Last year, I had surgery on my left knee due to a meniscus tear. Recently, my doctor said, “You have jealous joints” during my pre-op physical for surgery on my right knee. If you’re wondering why I needed another surgery, I’ll sum it up with one word…racquetball. This most recent surgery was also for a meniscus tear. Since Lesia, my wife, and I had already hit our deductible for the year, I figured I’d go ahead and have surgery. What can I say? My goal is to spend well.
Lesia created a FaceBook post about my operation and I received a comment about my surgery budget (thanks Marie). We have a HDHP (High-deductible Health Insurance Plan) and qualify for an HSA (Health Savings Account). Because of our family plan, we can save (pre-tax) up to $6,850 for 2018 towards qualified medical expenses (i.e., copayments, coinsurance, deductibles, and other amounts, but not premiums).
Prior to my surgery, I phoned our insurance provider to get an estimate of the out-of-pocket expense. I had already been informed that a $400 deposit was due on the day of the surgery. Because we contribute money to our HSA each month, we used our HSA debit card to pay the deposit. This particular pot of money has been growing for years (you can’t lose what you don’t use) and utilizing it did not impact our monthly budget. We simply tapped a resource that was already available. The cool part is that using the pre-tax HSA money actually saved us even more money. In order to attain $400 in after tax money (cold hard cash), we would need to earn roughly $520 (taxes, social security, and Medicare included). By having the HSA in place, we make pre-tax contributions and decrease our taxable income.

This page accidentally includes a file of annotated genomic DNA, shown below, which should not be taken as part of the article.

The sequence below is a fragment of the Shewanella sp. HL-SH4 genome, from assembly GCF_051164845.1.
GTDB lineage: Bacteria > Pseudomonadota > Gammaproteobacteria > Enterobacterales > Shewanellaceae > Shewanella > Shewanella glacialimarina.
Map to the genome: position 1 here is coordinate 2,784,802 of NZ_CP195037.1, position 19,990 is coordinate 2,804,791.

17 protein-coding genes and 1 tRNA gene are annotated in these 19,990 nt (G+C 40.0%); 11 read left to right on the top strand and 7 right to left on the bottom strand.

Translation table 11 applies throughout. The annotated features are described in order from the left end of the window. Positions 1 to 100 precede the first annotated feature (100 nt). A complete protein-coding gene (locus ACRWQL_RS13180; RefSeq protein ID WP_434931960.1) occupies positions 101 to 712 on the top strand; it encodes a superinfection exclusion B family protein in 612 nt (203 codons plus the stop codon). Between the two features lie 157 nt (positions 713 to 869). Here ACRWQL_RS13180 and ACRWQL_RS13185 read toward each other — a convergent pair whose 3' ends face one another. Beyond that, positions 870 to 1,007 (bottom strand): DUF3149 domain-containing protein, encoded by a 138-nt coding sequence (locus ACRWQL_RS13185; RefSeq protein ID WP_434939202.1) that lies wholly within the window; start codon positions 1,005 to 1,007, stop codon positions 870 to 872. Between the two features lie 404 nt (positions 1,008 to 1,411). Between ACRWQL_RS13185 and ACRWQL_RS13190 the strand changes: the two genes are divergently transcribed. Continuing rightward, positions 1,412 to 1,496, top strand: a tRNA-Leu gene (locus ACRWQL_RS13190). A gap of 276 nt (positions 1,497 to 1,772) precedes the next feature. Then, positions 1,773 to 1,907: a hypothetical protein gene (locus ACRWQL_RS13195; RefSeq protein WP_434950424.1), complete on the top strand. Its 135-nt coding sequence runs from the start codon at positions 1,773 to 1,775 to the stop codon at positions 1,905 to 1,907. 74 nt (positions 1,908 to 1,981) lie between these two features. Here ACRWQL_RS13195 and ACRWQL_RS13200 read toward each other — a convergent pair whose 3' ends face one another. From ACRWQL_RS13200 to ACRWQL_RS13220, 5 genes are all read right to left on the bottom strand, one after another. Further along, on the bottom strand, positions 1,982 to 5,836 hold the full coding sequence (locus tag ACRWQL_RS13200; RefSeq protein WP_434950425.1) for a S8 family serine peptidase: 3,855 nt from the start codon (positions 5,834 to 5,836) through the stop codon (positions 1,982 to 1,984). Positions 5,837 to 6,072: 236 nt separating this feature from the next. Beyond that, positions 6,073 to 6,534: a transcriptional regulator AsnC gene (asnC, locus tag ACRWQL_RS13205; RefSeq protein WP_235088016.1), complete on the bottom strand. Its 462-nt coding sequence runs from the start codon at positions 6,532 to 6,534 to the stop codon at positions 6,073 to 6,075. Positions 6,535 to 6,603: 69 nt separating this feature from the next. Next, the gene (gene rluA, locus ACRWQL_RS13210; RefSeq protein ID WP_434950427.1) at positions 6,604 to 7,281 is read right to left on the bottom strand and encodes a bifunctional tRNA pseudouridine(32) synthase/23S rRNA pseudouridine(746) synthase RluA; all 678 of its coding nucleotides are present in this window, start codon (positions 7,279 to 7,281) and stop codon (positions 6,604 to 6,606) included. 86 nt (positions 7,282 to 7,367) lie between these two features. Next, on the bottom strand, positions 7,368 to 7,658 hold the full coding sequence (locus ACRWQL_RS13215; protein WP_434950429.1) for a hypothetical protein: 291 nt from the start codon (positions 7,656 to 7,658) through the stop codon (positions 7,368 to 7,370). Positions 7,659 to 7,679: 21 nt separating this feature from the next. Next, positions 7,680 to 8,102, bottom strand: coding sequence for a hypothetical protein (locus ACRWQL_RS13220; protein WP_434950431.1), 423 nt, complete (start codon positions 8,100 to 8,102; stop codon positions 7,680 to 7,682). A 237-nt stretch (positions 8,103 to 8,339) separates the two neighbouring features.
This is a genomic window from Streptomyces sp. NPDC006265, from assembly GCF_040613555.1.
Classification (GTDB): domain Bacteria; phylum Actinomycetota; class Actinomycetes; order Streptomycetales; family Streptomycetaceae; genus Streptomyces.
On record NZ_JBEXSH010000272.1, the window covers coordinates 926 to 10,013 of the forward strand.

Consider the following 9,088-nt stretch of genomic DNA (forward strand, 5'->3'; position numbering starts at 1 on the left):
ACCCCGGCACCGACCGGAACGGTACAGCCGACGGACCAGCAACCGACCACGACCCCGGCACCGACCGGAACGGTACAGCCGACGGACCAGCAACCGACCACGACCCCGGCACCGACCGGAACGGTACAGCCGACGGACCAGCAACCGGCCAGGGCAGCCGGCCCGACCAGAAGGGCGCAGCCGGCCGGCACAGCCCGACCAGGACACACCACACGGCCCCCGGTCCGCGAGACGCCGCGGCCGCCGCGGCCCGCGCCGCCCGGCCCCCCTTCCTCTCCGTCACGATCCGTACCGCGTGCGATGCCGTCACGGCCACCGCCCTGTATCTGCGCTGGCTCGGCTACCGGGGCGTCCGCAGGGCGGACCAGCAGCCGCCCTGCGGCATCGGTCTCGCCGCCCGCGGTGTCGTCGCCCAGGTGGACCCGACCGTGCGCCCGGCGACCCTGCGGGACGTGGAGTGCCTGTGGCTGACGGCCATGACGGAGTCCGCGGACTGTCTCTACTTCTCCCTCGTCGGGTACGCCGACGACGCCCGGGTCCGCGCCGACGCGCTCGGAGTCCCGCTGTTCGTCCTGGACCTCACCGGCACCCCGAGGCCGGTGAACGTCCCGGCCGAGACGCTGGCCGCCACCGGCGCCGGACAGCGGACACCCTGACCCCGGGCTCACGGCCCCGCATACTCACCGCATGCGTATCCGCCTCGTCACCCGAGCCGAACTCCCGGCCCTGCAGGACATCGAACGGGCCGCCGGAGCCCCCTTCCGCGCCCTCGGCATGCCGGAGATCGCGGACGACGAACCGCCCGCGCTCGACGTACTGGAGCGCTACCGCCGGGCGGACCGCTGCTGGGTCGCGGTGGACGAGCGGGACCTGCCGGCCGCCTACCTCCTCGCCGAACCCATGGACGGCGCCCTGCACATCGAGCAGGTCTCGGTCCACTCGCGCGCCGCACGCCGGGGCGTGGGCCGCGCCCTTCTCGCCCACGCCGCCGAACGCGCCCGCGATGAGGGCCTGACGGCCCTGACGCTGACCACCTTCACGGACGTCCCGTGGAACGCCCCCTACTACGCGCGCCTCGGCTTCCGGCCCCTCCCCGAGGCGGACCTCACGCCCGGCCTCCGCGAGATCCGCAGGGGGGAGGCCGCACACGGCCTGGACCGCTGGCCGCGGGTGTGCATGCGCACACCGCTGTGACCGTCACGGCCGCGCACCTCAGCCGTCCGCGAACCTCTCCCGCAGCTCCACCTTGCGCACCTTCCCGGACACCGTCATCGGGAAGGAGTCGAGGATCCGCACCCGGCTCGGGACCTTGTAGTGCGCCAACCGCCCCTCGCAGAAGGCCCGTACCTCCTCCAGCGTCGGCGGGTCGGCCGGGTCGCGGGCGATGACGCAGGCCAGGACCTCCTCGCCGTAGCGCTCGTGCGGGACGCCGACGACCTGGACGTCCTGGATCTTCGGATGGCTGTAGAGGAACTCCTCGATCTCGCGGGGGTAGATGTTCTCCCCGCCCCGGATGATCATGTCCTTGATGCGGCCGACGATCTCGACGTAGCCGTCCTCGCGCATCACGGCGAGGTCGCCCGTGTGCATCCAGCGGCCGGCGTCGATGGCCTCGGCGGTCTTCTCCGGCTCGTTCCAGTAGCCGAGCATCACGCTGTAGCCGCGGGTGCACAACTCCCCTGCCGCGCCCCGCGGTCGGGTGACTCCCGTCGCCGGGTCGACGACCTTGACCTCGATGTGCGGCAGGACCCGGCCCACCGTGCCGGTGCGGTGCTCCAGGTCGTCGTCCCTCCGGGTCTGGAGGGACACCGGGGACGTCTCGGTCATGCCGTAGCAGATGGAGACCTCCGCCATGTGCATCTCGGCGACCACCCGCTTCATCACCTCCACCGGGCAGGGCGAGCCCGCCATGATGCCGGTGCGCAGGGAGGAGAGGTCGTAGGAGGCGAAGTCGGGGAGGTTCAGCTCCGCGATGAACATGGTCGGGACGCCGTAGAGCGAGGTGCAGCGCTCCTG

In summary, here are a few advantages of an HSA:
Contributions are pre-tax
Contributions are tax-deductible (i.e., decrease taxable income)
If contributions are made via payroll deduction, FICA (Federal Insurance Contributions Act – Social Security and Medicare) is avoided. That’s 7.65% more in your HSA.
Money you don’t use rolls over every year
Money can be invested to make even more money
Contributions are allowed until you’re over 65 (age Medicare begins)